It took almost half an hour for the bank manager to come out, which was longer than I expected, but still not too bad. He was a well-dressed Caucasian man with a haggard expression on his face, papered over with a hasty customer service smile.

Derek rose to greet him, but I beat him to it, knowing that his blunt approach to diplomacy would do more harm than good here.

“Hi,” I said as I shook the man’s hand. “I’m Laura. We’re having some trouble with a bit of an odd withdrawal. How much did Sarah tell you?”

“Not much,” he admitted. He gestured towards a nearby desk with a computer and some seats. “Why don’t you catch me up real quick, and then I’ll see what I can do for you?”

Derek and I took the chairs in front of the desk, while the manager—Mike, judging by his name tag—sat across from us, in front of the computer. He glanced at Akane, standing a few feet behind Derek exactly like the bodyguard she was, but didn’t say anything. Robyn just stayed in the snack area.

“We’re trying to withdraw cash from an account that doesn’t belong to us,” I explained. “Our names are not on it anywhere, so our ID’s will do no good. The man who created the account wanted to give access to an indefinite number of people, so he set up a system where we could simply give you a code that would allow us access. This is obviously a non-standard set up, so your teller is unaware of it.”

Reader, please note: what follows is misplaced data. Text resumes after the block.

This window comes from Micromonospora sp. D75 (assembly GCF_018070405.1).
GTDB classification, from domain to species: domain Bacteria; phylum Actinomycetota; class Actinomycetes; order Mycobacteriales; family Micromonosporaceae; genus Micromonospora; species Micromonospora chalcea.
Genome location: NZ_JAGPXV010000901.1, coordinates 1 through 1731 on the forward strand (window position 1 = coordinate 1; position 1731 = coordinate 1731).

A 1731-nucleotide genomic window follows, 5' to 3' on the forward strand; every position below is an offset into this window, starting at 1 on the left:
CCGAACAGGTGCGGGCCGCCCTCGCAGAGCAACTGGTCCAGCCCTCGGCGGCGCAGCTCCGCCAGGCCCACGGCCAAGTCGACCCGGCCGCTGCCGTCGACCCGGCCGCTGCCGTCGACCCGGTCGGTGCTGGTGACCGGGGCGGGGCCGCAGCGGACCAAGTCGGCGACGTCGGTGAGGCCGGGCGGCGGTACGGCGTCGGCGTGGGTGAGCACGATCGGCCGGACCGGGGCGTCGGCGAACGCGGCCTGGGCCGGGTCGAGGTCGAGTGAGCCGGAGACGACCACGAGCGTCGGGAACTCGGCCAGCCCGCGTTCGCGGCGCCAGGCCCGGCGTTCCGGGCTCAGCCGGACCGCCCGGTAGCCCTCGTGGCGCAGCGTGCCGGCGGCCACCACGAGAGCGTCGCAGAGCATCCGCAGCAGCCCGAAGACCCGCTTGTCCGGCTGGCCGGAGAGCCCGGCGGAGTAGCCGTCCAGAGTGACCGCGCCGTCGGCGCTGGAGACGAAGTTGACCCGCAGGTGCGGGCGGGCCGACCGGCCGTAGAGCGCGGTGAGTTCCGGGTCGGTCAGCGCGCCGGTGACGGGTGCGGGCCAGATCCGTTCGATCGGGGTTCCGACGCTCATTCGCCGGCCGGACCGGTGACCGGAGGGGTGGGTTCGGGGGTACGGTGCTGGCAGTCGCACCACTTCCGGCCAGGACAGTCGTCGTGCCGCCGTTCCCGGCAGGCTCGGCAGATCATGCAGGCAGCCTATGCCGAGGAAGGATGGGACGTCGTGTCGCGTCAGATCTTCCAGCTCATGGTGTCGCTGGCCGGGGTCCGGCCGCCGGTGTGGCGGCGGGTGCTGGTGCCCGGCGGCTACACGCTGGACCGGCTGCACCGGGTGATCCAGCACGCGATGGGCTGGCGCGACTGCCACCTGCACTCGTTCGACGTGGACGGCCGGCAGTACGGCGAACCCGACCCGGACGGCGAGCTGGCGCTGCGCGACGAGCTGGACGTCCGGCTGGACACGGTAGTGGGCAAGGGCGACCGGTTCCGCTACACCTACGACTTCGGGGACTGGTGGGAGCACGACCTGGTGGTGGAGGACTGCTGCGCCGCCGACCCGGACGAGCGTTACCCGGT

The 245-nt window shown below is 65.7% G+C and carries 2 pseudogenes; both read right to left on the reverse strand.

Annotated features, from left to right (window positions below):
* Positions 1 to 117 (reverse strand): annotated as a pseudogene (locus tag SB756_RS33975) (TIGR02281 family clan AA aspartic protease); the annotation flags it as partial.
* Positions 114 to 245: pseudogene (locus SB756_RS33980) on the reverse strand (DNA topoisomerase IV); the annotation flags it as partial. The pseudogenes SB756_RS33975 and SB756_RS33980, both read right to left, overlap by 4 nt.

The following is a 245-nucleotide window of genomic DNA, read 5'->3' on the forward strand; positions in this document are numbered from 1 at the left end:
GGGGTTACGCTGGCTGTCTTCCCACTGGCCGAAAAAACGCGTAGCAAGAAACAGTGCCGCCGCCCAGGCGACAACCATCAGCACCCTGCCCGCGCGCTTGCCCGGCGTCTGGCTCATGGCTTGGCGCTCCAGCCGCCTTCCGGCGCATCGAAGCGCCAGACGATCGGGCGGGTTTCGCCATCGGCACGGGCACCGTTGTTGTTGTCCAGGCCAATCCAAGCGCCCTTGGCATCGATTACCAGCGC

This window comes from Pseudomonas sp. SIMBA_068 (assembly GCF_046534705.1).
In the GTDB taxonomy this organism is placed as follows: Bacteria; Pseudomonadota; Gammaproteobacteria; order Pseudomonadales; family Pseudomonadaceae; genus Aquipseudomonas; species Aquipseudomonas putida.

The manager frowned. “You know, that all does sound somewhat familiar, but I’m not sure from what…” He typed at the keyboard for a second. “I’m honestly not even sure how to search for something like that. Do you happen to know what name is on it?”

“Lucius Faber,” I responded promptly.

A little bit more typing. “Oh, this one.” He chuckled. “Yeah, there was a big fuss when it was first made. When was that, ten years ago?”

“I think it would have been four or five.”

He grinned. Ah, that had been a test. “Yeah, that’s right.” His expression became more serious. “Now, I can’t really give you any cash. The system is set up to put the money on a no-fee debit card.”

I nodded. “That makes sense. We’re supposed to pay it back eventually, there’d have to be some way to track expenses besides the honor system.”

“As I understand it, it was insisted on by the people in charge of the bank at the time.” He shrugged. “You’re less likely use anything traceable to buy illegal goods, after all. It made them feel better about…” He trailed off.